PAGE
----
We surmise that such capabilities have proved instrumental in the past few months.
GOJO Industries, producers of PURELL branded sanitizer, is a third generation Family Enterprise headquartered in Ohio. In mid-March, the company’s President and CEO issued a statement indicating that GOJO had experienced a dramatic increase in orders of products, above and beyond what had been experienced in late January. As noted below, the manufacturer had to implement a customer allocation and prioritization strategy for its branded sanitizer products.
“As part of our demand preparedness planning, we typically hold excess inventory and maintain the ability to increase production several times greater than typical demand. Our manufacturing facilities are operating around the clock to produce many millions of bottles and refills — which amounts to many billions of uses — of PURELL® products each day. We are continuing to work to increase our capacity even further to meet this dramatic expansion in demand. As a company dedicated to protecting public health, our operating principle is to prioritize healthcare facilities and first responders that are on the front line, while also keeping a steady and predictable flow of PURELL® products to our distributors and retailers, so they can supply schools, restaurants, airports, and consumers.”
In a recent GOJO Industries blog, specific supply chain measures were outlined which included a commitment to be vigilant in supporting the health, safety, and well-being of team members.
“The company has been rapidly adapting ways of working to enable social distancing for those whose duties require work on-site and remote collaboration for all who can do their work from home. Specifically, GOJO is supporting its team members with the following:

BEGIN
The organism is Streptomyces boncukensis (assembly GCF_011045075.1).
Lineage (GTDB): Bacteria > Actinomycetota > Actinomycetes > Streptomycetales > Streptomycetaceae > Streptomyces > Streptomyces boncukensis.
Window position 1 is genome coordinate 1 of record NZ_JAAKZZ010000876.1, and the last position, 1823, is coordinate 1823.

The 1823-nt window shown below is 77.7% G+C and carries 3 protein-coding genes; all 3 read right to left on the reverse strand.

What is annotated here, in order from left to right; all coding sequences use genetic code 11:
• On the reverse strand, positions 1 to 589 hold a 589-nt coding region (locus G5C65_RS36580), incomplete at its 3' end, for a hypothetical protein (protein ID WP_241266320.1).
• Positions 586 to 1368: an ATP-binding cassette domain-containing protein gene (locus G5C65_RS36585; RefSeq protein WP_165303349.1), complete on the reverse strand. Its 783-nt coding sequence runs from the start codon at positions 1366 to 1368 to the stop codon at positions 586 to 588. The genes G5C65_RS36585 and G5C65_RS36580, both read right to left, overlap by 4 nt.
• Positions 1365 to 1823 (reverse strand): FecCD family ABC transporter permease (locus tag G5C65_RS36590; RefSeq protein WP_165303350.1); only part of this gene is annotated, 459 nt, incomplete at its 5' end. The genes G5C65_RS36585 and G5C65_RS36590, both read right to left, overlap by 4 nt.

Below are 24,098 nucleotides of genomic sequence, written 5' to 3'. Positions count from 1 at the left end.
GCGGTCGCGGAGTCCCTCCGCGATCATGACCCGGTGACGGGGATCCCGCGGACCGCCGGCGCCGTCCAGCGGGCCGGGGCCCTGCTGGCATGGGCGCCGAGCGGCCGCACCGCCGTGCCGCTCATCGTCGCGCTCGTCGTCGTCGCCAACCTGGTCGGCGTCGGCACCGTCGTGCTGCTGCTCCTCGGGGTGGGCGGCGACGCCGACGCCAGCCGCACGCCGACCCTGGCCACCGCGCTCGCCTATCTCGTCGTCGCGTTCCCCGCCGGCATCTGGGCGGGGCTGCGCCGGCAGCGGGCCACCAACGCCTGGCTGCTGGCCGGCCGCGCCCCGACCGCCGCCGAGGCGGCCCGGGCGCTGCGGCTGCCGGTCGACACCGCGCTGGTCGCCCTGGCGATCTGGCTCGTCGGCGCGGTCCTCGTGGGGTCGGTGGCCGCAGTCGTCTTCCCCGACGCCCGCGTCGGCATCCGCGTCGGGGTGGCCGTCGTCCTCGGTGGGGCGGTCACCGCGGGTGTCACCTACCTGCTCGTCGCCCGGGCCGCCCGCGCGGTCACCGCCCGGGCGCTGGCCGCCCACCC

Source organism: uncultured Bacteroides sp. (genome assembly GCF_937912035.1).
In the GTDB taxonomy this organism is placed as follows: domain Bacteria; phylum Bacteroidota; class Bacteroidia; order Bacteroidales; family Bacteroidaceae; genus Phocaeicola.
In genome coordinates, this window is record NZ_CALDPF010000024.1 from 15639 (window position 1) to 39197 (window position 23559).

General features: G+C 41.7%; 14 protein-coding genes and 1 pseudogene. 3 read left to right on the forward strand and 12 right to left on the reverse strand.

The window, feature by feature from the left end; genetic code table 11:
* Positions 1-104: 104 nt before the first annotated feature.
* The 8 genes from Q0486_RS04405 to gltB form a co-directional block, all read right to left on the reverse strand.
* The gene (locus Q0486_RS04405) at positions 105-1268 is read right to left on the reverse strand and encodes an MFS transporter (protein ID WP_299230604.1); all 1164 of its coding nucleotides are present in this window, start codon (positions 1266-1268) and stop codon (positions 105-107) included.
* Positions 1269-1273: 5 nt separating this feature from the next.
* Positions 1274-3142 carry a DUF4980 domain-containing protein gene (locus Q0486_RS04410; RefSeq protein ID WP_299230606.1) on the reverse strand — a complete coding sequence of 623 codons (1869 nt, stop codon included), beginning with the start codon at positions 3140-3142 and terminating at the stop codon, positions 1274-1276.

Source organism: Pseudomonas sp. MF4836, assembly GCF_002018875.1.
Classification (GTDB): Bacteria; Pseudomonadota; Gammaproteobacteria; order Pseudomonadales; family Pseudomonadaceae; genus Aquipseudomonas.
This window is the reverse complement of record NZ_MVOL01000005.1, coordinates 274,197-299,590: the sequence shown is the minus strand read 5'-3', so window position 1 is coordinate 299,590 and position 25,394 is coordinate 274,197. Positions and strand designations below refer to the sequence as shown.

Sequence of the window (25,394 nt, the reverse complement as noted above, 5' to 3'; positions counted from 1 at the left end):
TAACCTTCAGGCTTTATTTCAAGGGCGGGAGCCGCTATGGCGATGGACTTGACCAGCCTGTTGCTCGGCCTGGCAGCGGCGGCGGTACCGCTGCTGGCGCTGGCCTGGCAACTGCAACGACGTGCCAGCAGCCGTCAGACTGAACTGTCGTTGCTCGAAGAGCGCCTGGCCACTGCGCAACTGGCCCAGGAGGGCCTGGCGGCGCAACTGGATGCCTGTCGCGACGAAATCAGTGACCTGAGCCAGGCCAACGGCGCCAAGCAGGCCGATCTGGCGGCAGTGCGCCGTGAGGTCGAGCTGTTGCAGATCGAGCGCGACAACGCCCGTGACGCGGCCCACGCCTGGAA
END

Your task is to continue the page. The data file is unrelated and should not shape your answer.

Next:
- A Supply Chain bonus of an average of $1,000 for team members in manufacturing & distribution
- Additional paid sick time of up to 80 hours
- Employee temperature screenings available at all GOJO locations
- Psychological and financial counselors are available at no cost to team members
- Pandemic Child Care Center assurance for all GOJO employees in applicable geographies
- Aggressive adherence to all Centers for Disease Control and Prevention guidelines for team members whose work requires on-site work.
Noted was the accelerated roll-out of robust digital tools and collaboration technologies to enable team-based culture to keep moving at full-speed
While all of these efforts and customer prioritization toward front-line responders and healthcare providers, retail supplies of the company’s noted sanitizer products remain sporadic and retailer’s with any supply sell out rather quickly.
Cleaning products producer Clorox made business headlines this week with the promotion of Linda Rendle to the role of CEO. In her prior role as President, Ms. Rendle had to inform consumers that the company’s iconic branded Clorox cleaning products will likely be in short supply until next summer.
Besides being named as part of an existing small group of woman leading large U.S. companies, Rendle provides supply chain leadership experience having led the company’s supply chain efforts in 2003. She previously served as Executive Vice President for Cleaning, International, Strategy and Operations, and subsequently strategy chief. In that role, Rendle reportedly developed a company restructuring plan to spur growth in perceived weak business units including cleaning and household divisions. That effort was underway when the pandemic struck.